Crash ke side effects
As the stock market plummets, the government is sparing no effort to boost economic growth, writes Manas Chakravarty.india Updated: Nov 02, 2008 00:57 IST
As the stock market plummets, the government is sparing no effort to boost economic growth. ‘Look at all the hard work we've been doing,’ said a government spokesman. ‘In the beginning, we asked officials from the finance ministry and the planning commission to go boldly on TV and say the economy is fine. When that didn’t work, we got the governor of the Reserve Bank of India to make encouraging noises. And lately, with the Sensex slipping below 10000, we haven’t hesitated in using some of our biggest guns, men like the finance minister and even the Prime Minister, to face the cameras unflinchingly to boost the economy.’ Rumours abound that the government may even persuade President Pratibha Patil to appear on TV to instill confidence, although some are doubtful whether she will have the desired effect. ‘The government strategy is pathetic,’ said a friend of Amar Singh. ‘They need to learn from ICICI Bank, which has roped in Shah Rukh Khan to endorse the bank on TV. We could likewise use Amitabh Bachchan’s good offices to lift the economy. Aishwarya too could help.’
Meanwhile, a violent mob in Bihar has been burning trains to protest against the stock market meltdown, though nobody knows whether this is the real reason or it is just high spirits. A spokesman for the Maharashtra Navnirman Sena put the entire blame for the crash on north Indian stockbrokers. He also took a swipe at foreign investors, pointing out that Goldman Sachs’ letterhead did not have the name of the firm in Marathi.
Market professionals have responded to the new conditions admirably. ‘While I was revising my target stock prices upwards every week last year, I now adjust them downward every hour,’ said a technical analyst proudly. ‘In fact, I’ve taken to writing my recommendations in pencil these days,’ he added, ‘so that I can erase them promptly should circumstances change.’ But economists have come in for a lot of criticism on their failure to predict the downturn. ‘As practitioners of the dismal science, I expect economists to be dismal. Instead of being deeply, darkly dismal, they have been as optimistic as stockbrokers,’ said a disgruntled critic.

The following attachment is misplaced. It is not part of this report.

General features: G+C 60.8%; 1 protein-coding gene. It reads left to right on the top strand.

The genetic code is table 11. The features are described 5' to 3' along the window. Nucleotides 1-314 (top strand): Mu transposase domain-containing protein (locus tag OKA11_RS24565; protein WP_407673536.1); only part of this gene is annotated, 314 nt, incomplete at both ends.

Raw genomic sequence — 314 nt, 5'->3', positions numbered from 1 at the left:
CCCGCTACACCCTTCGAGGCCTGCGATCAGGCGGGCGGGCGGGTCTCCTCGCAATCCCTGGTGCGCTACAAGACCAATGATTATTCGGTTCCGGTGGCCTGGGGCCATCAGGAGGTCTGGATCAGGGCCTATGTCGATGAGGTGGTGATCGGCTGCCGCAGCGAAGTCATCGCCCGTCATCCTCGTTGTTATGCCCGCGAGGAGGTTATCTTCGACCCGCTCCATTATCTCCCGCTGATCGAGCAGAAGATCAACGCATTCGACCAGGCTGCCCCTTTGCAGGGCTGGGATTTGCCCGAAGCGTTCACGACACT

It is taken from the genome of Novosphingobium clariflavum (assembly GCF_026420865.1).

The manager of an equity fund modestly said he had been beating the indices. ‘While most of the stocks in the Sensex have fallen by 50 to 60 per cent, my fund is down only 45 per cent’, he smirked. But he was all praise for his father, a retired government official. ‘My dad’s a financial wizard, he has not only managed not to lose money, but has improved his returns in the last few months,’ he said admiringly. ‘I would have loved to do the same, but I didn’t know of this secret investment weapon the old man has. I believe it’s called a fixed deposit,’ he whispered, leaning forward confidentially.
Reports have come in of senior citizens laughing all the way to the bank.
But a note of gloom was struck by a Mumbai real estate developer. ‘I have already slashed rates from Rs 12,500 per square foot to Rs 12,497 per square foot and thrown in a free flower pot and yet there are no buyers,’ he said sadly.
Incidentally, efforts to get bureaucrats to comment on the global crisis have proved fruitless. ‘I haven’t received any circular about it yet,’ said a senior finance ministry official.
The global financial crisis has also led to much self-congratulation from critics of capitalism. ‘We may have a bankrupt economy and terrible famines, but we have never had a banking crisis,’ boasted a North Korean communist. Meanwhile, somewhere in Pakistan’s tribal areas, Osama bin Laden acknowledged that the crisis had done far more to damage the United States than the attack on the World Trade Centre. ‘That is why we plan to award the Al Qaeda Prize for Inflicting Maximum Destruction on Infidels to the former Federal Reserve chairman, the holy Alan Greenspan, praise be upon him, for his stupendous achievement in creating the biggest financial bubble in history,’ he said.
(Manas Chakravarty is Consulting Editor, Mint)